The resident expert of PBS Kids’ Dinosaur Train explains what fossil hunters do and study.
Sampson’s animated descriptions of where fossils are found, how paleontologists dig them up and transport them to museums for reconstruction and research, and what can be learned about dino diets and prehistoric habitats from teeth or other features offer a simplified but enticing view of the work and some of its rewards. Though the author leaves out any direct mention of the academic training that professional paleontologists must undergo, he mentions several techniques and activities that won’t be beyond even younger amateurs—and also touts the general value of getting outdoors and “playing in nature.” Children with a modicum of familiarity with the subject will find the exclamation mark–strewn text patronizing, and they will yawn at the hyped revelation at the end that turns out to be the less-than-fresh news that birds are dino descendants. The enthusiastic text is accompanied by photos of scientists (all apparently white, nearly all male) at work in field and lab, with occasional portraits of fleshed-out dinosaurs in prehistoric settings to crank up the drama.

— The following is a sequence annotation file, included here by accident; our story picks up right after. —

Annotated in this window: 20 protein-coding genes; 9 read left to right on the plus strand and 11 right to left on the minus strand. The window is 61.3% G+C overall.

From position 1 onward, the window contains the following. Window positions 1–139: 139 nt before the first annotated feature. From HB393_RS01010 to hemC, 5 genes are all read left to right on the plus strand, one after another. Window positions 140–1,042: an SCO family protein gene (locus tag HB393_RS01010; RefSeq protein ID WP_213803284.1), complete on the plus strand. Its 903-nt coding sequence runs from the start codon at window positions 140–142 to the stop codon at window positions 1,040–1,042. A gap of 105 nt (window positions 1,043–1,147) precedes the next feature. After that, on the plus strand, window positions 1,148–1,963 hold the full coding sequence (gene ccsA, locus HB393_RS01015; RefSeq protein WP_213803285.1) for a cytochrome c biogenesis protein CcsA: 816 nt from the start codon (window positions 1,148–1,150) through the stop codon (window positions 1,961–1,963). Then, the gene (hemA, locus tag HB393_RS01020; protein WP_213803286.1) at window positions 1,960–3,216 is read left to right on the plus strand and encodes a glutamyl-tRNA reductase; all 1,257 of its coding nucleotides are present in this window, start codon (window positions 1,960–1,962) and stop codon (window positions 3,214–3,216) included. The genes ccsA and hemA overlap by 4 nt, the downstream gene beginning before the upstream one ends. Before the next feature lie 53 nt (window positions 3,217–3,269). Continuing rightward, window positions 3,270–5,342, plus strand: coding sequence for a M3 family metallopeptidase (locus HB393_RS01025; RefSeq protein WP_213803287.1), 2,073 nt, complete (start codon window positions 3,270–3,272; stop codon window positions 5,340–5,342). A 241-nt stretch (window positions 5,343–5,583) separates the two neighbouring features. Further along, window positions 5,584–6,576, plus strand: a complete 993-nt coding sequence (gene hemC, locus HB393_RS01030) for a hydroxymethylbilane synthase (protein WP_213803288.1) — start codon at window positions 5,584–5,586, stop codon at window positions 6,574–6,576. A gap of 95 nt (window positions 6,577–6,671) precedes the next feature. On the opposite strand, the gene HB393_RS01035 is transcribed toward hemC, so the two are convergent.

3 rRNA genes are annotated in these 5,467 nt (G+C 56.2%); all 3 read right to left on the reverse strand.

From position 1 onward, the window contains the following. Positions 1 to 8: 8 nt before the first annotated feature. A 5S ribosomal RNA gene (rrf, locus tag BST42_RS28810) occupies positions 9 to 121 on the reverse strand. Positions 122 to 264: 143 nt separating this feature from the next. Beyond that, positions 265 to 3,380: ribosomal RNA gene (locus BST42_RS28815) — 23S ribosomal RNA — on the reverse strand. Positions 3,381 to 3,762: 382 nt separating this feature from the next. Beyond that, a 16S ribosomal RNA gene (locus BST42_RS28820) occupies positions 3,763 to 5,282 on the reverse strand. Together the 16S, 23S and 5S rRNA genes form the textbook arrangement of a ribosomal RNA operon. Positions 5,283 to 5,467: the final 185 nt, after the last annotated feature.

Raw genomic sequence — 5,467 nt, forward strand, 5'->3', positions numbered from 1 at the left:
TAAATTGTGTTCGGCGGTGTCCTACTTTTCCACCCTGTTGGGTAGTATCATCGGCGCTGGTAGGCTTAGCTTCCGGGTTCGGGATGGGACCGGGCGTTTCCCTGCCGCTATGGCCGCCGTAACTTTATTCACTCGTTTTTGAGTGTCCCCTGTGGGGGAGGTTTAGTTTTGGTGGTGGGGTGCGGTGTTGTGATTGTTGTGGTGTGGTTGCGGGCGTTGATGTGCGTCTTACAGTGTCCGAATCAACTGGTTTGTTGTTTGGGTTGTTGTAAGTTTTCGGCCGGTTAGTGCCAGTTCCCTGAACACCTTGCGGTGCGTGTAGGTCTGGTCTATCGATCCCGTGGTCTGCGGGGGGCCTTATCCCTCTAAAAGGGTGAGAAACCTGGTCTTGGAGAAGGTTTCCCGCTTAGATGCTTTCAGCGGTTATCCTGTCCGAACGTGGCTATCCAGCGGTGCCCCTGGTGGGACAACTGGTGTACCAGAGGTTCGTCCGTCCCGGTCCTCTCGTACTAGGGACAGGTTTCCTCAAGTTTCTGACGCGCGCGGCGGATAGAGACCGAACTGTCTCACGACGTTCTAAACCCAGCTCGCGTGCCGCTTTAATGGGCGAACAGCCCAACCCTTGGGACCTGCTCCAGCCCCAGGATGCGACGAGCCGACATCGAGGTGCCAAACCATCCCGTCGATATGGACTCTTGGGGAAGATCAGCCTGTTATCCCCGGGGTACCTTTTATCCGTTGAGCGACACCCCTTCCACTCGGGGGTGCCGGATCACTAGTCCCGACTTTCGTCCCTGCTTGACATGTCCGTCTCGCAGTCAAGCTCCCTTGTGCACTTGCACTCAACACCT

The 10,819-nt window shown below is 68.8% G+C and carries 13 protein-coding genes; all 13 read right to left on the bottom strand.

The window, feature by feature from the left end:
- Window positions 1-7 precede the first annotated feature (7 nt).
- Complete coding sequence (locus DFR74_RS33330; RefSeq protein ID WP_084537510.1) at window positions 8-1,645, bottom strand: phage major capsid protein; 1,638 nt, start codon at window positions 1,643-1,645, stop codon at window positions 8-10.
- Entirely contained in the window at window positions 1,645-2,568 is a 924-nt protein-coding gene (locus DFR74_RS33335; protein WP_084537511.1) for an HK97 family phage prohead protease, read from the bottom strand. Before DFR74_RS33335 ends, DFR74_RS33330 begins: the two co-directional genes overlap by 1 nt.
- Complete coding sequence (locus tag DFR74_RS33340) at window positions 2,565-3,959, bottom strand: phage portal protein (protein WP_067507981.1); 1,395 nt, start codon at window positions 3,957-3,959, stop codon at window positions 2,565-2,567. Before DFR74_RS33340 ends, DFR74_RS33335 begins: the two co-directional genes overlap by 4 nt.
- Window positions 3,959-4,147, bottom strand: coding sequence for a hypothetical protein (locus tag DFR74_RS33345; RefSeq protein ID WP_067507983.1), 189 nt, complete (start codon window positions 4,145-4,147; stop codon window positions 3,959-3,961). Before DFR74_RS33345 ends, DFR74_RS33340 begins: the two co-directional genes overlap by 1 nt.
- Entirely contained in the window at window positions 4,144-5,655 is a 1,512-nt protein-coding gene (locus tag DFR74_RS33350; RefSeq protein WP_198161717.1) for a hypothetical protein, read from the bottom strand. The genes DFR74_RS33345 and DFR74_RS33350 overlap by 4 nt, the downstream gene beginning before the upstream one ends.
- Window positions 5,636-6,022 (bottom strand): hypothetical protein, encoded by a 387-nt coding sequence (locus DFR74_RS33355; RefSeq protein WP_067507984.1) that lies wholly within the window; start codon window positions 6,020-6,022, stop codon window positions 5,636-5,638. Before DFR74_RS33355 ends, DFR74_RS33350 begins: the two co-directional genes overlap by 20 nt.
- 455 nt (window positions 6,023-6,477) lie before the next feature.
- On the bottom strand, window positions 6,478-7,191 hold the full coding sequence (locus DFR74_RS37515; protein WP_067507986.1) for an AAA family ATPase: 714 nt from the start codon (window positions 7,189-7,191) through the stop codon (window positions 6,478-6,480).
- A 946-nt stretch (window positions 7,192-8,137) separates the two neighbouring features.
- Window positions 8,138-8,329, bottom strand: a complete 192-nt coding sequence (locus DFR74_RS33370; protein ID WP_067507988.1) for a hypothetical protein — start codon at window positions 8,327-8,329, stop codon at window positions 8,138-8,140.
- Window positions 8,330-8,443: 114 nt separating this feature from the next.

A limited but lively once-over for young dinophiles. (glossary) (Informational picture book. 7-9)